As Tunisia’s capital city, Tunis is also the country’s main business, tourist and culture hub. French and Arabic culture cross paths here to create something you’re unlikely to see anywhere else in North Africa. The city has two parts – the Medina (Old City) and Ville Nouvelle (New City), both of which have their charms for new visitors. Aside from a number of skyscrapers and modern hotels, you’re likely to find a number of major historical sites such as the old city, Carthage, which has been a World Heritage Site for over 30 years. The Gulf of Tunis and the coast is also nearby, which means that a trip to the beach is something else you could do while visiting the city.
A typical saloon is ideal for driving both in the centre of Tunis and along its many motorways. It would also be perfect for driving along some of the bumpy secondary routes than using a smaller car.
Driving in Tunis
Road Driving Side
Urban Speed Limit
Rural Speed Limit
Motorway Speed Limit
Important things to note
Some of the road signage in Tunis is pretty erratic. Usually, only the major routes are signposted, so it’s worth bringing a map or having a satnav handy.
Many of the road signs you do come across in Tunis are written in both Arabic and French. They are usually easy to understand.
The best parts of Tunis to drive in at night are in the centre, as they’re the most well-lit by streetlights. In the outer suburbs, streetlights are either sparse or non-existent.
Highlights & Hotspots
Carthage should be the first port of call for history buffs. The site is composed largely of ruins which date back before Roman and Ancient Greek times, although their exact origin has puzzled historians for centuries. Well worth a look if you have a few hours spare.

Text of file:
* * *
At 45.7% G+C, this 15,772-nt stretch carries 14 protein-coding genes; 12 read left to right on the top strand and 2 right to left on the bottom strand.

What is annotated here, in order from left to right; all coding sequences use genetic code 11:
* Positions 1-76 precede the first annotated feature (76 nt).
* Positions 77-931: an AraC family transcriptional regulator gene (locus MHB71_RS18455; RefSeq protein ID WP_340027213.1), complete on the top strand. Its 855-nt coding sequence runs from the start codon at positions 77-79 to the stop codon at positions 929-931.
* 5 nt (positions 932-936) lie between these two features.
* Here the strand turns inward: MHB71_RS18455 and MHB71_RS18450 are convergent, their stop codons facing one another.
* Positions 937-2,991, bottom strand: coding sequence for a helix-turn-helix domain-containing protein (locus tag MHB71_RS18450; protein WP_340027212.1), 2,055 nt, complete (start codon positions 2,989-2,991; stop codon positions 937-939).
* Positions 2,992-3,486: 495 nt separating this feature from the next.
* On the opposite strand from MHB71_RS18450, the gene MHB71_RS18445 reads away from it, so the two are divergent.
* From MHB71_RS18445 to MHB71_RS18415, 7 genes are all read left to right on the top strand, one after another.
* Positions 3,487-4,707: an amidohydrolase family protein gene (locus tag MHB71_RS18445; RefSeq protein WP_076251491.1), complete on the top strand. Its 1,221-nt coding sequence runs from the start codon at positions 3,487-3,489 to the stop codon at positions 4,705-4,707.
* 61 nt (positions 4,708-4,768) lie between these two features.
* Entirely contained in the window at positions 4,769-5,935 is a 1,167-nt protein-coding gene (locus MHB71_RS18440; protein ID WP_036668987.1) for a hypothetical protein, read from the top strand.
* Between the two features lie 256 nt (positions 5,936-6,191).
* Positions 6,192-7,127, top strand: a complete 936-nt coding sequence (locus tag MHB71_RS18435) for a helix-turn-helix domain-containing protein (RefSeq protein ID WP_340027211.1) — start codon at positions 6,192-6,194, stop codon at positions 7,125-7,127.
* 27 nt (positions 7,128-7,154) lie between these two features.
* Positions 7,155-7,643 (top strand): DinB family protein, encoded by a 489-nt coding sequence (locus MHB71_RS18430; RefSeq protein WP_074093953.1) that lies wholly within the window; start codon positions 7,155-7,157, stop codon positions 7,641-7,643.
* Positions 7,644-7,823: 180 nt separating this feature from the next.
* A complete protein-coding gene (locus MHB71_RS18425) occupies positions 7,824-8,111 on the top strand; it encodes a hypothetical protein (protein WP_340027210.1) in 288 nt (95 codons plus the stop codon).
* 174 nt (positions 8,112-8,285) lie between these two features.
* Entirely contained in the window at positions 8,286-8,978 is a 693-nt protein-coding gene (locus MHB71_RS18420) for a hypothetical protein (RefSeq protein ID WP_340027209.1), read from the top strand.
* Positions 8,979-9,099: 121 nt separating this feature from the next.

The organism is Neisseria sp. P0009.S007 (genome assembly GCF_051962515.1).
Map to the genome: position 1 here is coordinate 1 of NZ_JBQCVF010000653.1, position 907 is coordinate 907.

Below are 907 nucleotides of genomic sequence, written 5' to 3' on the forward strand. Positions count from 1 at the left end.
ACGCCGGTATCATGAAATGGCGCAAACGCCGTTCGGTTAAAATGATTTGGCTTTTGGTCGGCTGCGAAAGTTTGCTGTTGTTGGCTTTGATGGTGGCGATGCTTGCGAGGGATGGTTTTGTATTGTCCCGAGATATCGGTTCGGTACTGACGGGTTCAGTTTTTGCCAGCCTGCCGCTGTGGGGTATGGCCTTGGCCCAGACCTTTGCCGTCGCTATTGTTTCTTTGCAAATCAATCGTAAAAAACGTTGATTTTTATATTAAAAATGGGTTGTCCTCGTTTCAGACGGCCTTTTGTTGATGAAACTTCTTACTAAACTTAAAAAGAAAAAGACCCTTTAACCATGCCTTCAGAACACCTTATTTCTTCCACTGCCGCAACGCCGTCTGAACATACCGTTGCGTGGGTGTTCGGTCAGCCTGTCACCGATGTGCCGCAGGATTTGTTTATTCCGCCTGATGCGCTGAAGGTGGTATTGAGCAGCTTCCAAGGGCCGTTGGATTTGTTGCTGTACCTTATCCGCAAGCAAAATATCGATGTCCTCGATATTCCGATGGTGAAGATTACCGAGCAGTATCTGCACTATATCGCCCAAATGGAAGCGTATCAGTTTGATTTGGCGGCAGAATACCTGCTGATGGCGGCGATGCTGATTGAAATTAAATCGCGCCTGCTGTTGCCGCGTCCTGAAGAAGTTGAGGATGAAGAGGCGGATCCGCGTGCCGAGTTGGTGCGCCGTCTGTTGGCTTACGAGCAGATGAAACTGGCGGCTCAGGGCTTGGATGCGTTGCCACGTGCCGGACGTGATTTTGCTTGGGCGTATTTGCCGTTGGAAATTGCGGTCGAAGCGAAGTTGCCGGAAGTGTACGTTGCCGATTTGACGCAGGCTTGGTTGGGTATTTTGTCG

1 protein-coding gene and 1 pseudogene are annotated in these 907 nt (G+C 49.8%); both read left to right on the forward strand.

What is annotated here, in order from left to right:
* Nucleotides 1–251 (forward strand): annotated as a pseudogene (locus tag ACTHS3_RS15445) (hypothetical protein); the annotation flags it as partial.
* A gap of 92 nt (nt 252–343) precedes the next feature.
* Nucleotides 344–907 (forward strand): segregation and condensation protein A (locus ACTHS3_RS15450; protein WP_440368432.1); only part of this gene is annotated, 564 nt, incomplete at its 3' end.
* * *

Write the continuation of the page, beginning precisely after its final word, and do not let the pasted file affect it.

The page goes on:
The Bardo Museum, which occupies the site of a 13th century Ottoman palace, is the largest museum in Tunis. It has artefacts including Roman-era mosaics, pieces from Carthage and a number of pieces detailing early Arabic culture.
Zitouna Mosque is the principal place of worship in Tunis. Dating back to the 8th century, the mosque is partially open to non-Muslims, but only viewable from a platform inside the minaret. Nearby, there are three souks worth going to for a bargain souvenir.
The most prominent cultural venue in the city is the Theatre Municipal de Tunis. Here, you can catch a play, watch a ballet or opera performance or a number of other productions during most evenings, while admission is pretty cheap.
Tunis-Carthage International Airport is just under two miles northeast of the city centre, close to the historic city of Carthage. The airport has one large terminal for passengers, serving destinations across Africa, Europe and the Middle East.
The airport can be reached via the N9, which goes south onto the A1 road. The A1 has several exits to the west into the city centre.